On attempting Kakeibo for a month, I was able to separate my wants from needs, something I struggle with. I was able to be completely honest about my spending habits. 

Now add up the above and deduct it from your total budget to calculate your savings. 

     5. Reflect
 Every week or month, you need to answer four questions to tackle your spending

  • How much money do you have?
  • What's the savings goal this time?
  • How much are you spending?
  • Any room for improvement?

The last question encourages you to reflect and personalise the answer. It gives you a direction towards your future savings.

Overall, Kakeibo helps you improve your relationship with money by helping you understand the reason behind every purchase. 

Hóngbāo, the Chinese gifting tradition 

Let's delve into the tradition of Hóngbāo – the time-honoured practice of gifting red envelopes in China. During the Lunar New Year, these scarlet envelopes come out, filled with meaningful cash blessings. The choice of red isn't just a random pick; it carries deep cultural significance, symbolizing luck and prosperity in Chinese traditions. Doesn't it ring a bell with the Indian tradition of receiving money in envelopes during festive occasions in childhood?

Hóngbāo, the tradition of gifting red envelopes with cash

Its history dating back to ancient New Year, is quite fascinating. In one legend, a demon named 'Sui' terrorized sleeping children on New Year's Eve. To keep them safe, parents tried to keep their kids awake. Once, a child given eight coins to stay awake drifted off, but the coins (actually the Eight Immortals in disguise) emitted a powerful light, scaring away the demon. Today, the red envelope, symbolizing those coins, is sometimes called yasui qian, or ‘suppressing Sui money.’

However, there are rules and customs to it. 
Only clean and crisp notes should be put in it. The envelopes should never contain money with the number 4 in it as its translation sounds like ‘death’ in Chinese. Hóngbāo is always received with both hands; accepting it with one hand is considered impolite. Opening it in front of the giver is also considered rude.

Bayanihan Savings Culture from the Philippines 

This unique saving culture from the Philippines, highlights the significance of community and cooperation in the realm of saving money. The term "Bayanihan" encapsulates the ethos of collaboration and community engagement deeply rooted in the country's rich culture and traditions.

Bayanihan Savings has its roots in the cooperative movement in the Philippines, kicking off with the idea of making lives better through teamwork.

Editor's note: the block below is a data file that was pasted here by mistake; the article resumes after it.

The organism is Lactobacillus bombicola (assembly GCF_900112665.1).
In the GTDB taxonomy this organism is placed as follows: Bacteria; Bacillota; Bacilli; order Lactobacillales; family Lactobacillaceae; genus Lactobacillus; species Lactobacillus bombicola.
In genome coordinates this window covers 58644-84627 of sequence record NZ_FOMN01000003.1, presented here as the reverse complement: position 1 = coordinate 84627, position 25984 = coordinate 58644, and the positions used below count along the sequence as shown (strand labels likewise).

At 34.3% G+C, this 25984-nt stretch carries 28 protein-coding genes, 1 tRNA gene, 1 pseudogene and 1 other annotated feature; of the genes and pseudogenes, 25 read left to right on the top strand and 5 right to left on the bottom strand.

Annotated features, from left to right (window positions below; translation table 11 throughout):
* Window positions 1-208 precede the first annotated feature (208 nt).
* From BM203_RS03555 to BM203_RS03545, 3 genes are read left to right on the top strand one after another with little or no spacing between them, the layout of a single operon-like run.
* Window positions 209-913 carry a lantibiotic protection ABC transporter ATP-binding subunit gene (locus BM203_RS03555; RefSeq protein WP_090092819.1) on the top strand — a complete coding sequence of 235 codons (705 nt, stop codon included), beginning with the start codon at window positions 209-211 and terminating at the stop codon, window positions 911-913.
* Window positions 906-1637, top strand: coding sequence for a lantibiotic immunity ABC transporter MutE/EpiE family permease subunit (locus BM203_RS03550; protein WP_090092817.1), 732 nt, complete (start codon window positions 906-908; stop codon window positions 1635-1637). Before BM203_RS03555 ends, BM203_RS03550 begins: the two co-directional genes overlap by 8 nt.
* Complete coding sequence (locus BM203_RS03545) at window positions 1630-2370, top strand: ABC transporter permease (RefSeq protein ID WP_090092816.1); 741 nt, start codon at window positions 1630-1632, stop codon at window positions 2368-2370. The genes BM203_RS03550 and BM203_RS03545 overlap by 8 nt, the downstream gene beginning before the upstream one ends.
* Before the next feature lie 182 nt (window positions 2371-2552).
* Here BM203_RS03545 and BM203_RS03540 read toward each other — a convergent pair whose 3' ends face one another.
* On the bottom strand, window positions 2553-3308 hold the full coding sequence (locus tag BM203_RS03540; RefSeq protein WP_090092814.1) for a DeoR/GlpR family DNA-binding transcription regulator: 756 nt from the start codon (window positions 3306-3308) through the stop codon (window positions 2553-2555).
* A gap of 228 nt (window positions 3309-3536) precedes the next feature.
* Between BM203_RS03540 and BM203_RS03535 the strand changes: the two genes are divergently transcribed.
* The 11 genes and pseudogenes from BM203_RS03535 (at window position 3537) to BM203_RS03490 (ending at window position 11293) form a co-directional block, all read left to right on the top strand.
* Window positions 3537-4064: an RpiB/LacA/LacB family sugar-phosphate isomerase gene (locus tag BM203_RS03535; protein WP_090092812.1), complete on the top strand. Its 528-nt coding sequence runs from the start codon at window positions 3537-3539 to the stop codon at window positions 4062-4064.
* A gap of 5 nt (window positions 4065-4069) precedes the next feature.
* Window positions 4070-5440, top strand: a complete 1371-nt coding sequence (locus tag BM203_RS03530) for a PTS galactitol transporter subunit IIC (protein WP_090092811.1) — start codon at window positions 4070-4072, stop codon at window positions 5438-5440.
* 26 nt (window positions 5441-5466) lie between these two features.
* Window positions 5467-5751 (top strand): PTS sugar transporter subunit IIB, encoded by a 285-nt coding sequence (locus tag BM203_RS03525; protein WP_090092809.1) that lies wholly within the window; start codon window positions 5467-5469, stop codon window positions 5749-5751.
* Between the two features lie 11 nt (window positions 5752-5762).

The age-old tradition revolves around community members joining forces to support each other during challenging times, frequently taking the form of financial assistance. A typical expression of this practice is seen in informal lending circles, colloquially known as ‘Paluwagan.’ In these circles, members consistently pool money, and each cycle, the entire sum is granted to a different participant. This not only promotes consistent saving but also nurtures a robust community spirit and shared financial assistance, embodying the Filipino principles of communal unity and cooperation. A great Indian example can be our very own kitty parties which collect and pool money from the members and are given to all members at regular intervals. 

Coming back to Bayanihan, in the early 1900s, community members got together to form savings groups and credit cooperatives, to help each other financially. Take the Barangka Credit Cooperative, for instance, born in September 1997. Started as a way for neighbours to save and get credit, it's now one of the biggest credit cooperatives in the country. 

Islamic Banking

In Islamic principles, money lacks intrinsic value and cannot be sold at a profit. It is allowed to be used by Sharia only. Hence Islamic banking operates on the principles of an interest-free banking system, guided by the same. Unlike conventional banking, the focus here is on financing without interest to avoid riba (the fee for renting of money), making trade a non-issue. The standout feature of Islamic banking is its emphasis on risk sharing between the provider and the user of funds. Even profits are earned through equity participation instead of interest charges. This system ensures a balanced distribution of risks and rewards between the capital provider and the borrower. 

Dubai Islamic Bank

These particular banking practices find their origins in Middle Eastern business people who initiated financial transactions with their European counterparts during the Medieval era.  The Mit-Ghamr Savings Bank, founded in 1963 in Egypt, is often cited as the first Islamic banking prototype in the world.

Islamic banks strictly adhere to Sharia principles and have the potential to enhance financial inclusion and support small and medium-sized enterprises, especially among underserved Muslim populations.

Islamic banking has found its roots in diverse corners of the globe, with a significant presence in the Middle East and Southeast Asia. 

Are you aware of more economies or traditions revolving around money? Feel free to share in the comments below. 



Category : Finance and Investing


Written by Madhuwanti Saha

Writer, Journalist , Photographer